In honor of International Holocaust Remembrance Day, the Wagner College Holocaust Center took on a topic with very contemporary resonance: sexual assault.
International Holocaust Remembrance Day is held on January 27, the anniversary of the liberation of Auschwitz in 1945.
The January 22 program, “Sexual Assault and Genocide: Past, Present, Future,” featured a talk by psychologist Eva Fogelman. Her research and writing has brought attention to the prevalence of sexual violence against women during the Holocaust.
Because many survivors were ashamed and afraid to reveal what had happened to them, and many others were killed after being sexually abused, it’s difficult to document this type of violence. Fogelman noted that in the collection of Holocaust survivor interviews in the Shoah Foundation, rape and sexual molestation is mentioned in about 1,000 testimonies. Her research and interviews with female survivors show that “the fear of rape was ever-present.”
Fogelman emphasized that sexual violence has nothing to do with sexual gratification, but is an expression of aggression motivated by entitlement, sadism, and masculine ego gratification. Those motivations led to its prevalence despite the Nazis’ policy of “Rassenschande,” forbidding sexual contact between Germans and Jews.
Following Fogelman’s presentation, four local leaders in the prevention of sexual violence against women addressed this topic’s contemporary resonance and suggested action projects to bring about change.
Wagner student Amanda Akaliza ’19 is from Rwanda. During the 1994 genocide, which occurred before she was born, an estimated 800,000 people were killed, and as many as 250,000 women were raped. Akaliza’s father fought the Hutu regime, while her mother helped the survivors and refugees. The family adopted a girl who was orphaned during the genocide.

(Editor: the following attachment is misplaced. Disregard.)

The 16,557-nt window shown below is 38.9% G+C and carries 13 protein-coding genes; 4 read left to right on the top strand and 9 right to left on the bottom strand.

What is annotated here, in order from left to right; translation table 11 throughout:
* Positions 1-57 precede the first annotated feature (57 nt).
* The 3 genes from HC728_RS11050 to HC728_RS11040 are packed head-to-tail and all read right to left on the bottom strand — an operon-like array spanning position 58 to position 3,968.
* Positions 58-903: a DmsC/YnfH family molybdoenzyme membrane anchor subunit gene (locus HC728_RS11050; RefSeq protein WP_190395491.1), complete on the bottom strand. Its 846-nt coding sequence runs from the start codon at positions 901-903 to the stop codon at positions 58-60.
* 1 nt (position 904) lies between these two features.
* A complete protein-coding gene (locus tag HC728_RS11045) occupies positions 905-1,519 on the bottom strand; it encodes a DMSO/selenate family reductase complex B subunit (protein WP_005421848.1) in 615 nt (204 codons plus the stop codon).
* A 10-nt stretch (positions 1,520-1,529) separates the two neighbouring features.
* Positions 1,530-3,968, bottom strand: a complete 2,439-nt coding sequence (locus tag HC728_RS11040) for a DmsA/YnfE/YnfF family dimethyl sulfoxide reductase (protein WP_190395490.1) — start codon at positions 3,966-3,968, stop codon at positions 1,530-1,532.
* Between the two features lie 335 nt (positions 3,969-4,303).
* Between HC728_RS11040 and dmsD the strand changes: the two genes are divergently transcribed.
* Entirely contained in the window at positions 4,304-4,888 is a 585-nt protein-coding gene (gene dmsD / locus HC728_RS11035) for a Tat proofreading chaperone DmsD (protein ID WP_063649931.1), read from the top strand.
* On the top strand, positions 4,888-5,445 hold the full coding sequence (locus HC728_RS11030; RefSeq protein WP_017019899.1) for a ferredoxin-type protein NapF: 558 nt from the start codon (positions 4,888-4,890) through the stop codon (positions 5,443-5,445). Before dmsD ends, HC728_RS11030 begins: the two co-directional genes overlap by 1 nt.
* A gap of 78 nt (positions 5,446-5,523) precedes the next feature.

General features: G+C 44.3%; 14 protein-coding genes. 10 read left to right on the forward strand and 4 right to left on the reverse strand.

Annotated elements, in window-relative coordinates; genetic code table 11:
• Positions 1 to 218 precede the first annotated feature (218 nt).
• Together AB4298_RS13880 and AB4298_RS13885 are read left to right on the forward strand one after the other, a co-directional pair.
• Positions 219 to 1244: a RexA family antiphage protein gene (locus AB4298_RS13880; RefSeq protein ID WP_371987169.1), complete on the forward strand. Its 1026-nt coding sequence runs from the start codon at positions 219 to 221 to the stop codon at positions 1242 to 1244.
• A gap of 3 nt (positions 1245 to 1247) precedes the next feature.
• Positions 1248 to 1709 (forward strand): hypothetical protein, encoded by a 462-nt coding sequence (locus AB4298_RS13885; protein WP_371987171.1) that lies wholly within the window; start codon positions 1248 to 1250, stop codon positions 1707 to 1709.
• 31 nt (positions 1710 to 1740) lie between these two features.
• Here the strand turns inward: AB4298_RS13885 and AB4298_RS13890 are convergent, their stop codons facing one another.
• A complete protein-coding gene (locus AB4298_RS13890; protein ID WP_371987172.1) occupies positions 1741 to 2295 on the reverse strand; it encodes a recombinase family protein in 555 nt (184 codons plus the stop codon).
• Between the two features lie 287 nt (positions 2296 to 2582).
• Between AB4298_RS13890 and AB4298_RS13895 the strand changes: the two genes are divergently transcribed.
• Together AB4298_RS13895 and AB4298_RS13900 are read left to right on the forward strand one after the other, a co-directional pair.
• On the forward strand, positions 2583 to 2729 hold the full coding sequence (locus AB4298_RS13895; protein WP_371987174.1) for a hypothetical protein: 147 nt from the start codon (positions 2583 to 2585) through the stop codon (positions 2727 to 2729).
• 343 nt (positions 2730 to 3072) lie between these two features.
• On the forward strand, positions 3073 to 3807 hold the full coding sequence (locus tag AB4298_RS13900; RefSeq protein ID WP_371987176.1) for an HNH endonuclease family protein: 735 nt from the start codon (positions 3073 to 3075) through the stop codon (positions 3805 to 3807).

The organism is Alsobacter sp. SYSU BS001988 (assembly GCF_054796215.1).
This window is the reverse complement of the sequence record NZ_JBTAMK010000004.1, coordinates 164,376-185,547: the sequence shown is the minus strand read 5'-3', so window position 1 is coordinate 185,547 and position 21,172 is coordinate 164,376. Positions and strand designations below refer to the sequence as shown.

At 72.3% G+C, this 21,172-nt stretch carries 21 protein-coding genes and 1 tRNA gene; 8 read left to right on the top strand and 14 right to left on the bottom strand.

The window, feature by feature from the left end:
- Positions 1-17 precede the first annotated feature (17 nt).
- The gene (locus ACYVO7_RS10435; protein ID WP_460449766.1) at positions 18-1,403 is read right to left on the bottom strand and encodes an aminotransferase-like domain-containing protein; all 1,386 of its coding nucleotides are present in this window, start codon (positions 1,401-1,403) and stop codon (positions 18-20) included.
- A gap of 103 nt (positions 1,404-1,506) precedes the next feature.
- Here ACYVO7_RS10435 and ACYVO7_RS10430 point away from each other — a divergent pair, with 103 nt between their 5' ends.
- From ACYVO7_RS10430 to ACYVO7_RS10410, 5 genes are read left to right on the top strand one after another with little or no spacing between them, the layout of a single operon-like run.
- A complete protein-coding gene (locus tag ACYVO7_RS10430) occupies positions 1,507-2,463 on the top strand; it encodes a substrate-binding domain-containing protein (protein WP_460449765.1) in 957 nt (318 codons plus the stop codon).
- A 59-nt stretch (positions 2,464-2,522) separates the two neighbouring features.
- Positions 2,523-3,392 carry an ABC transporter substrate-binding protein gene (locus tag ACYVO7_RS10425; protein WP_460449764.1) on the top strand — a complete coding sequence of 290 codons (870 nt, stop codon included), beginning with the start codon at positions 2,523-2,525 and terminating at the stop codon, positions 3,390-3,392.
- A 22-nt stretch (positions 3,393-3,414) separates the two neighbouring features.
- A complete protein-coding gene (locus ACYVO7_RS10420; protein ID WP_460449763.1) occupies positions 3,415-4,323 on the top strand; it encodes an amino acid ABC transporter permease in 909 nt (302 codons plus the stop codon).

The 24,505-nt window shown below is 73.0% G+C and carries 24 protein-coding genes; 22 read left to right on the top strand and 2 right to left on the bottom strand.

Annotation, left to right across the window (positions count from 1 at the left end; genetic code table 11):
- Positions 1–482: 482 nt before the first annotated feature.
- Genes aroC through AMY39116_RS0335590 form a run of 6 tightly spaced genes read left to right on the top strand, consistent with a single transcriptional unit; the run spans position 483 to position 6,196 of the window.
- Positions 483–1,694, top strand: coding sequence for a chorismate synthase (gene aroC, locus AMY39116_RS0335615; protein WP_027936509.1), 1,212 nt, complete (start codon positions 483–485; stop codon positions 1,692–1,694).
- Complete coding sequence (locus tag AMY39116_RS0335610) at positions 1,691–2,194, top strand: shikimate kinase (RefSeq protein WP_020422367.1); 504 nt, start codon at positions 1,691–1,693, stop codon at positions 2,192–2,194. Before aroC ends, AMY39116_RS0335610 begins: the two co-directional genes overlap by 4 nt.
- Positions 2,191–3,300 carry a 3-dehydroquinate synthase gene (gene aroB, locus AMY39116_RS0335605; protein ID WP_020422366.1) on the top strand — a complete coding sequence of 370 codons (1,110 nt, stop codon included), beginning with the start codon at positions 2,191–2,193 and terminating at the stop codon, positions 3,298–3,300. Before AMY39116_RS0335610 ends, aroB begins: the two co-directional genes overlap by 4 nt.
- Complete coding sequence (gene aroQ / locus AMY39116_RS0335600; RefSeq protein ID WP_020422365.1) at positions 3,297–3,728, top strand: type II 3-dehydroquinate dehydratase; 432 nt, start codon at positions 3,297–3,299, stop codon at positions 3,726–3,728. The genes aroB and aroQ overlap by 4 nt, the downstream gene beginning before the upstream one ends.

Akaliza emphasized that the rape survivors were not passive victims but fighters who spoke up for themselves. As a result of women’s testimony at the International Criminal Tribunal for Rwanda, rape was recognized as a weapon of genocide. Today, Rwanda is considered one of the world’s most advanced countries in achieving gender equality.
Susan Lob, founder of a New York City’s Voices of Women advocacy organization for domestic violence survivors, and Elizabeth Weintraub ’01, a licensed master social worker, both spoke of their Jewish families’ legacies of silence about the traumas of the Holocaust. They also emphasized the importance of allowing survivors of sexual violence to tell their stories — both for personal healing and to prevent future violence.
Wagner student Jacqueline Caruso ’18 co-founded a group called Women of Wagner last year, and she spoke of their efforts to empower women and change the social power imbalance that allows sexual abuse to flourish.
At the program’s end, all members of the large audience were encouraged to connect with action projects locally and to write their ideas for change on a poster.
“The goal is to connect history with the present,” said Wagner history professor Lori Weintrob, director of the Holocaust Center. “Recognizing the problem of violence against women helps us understand what happened in the past. Being open to such conversations can help us make change for the future. We all need to hold ourselves accountable not to be silent bystanders.”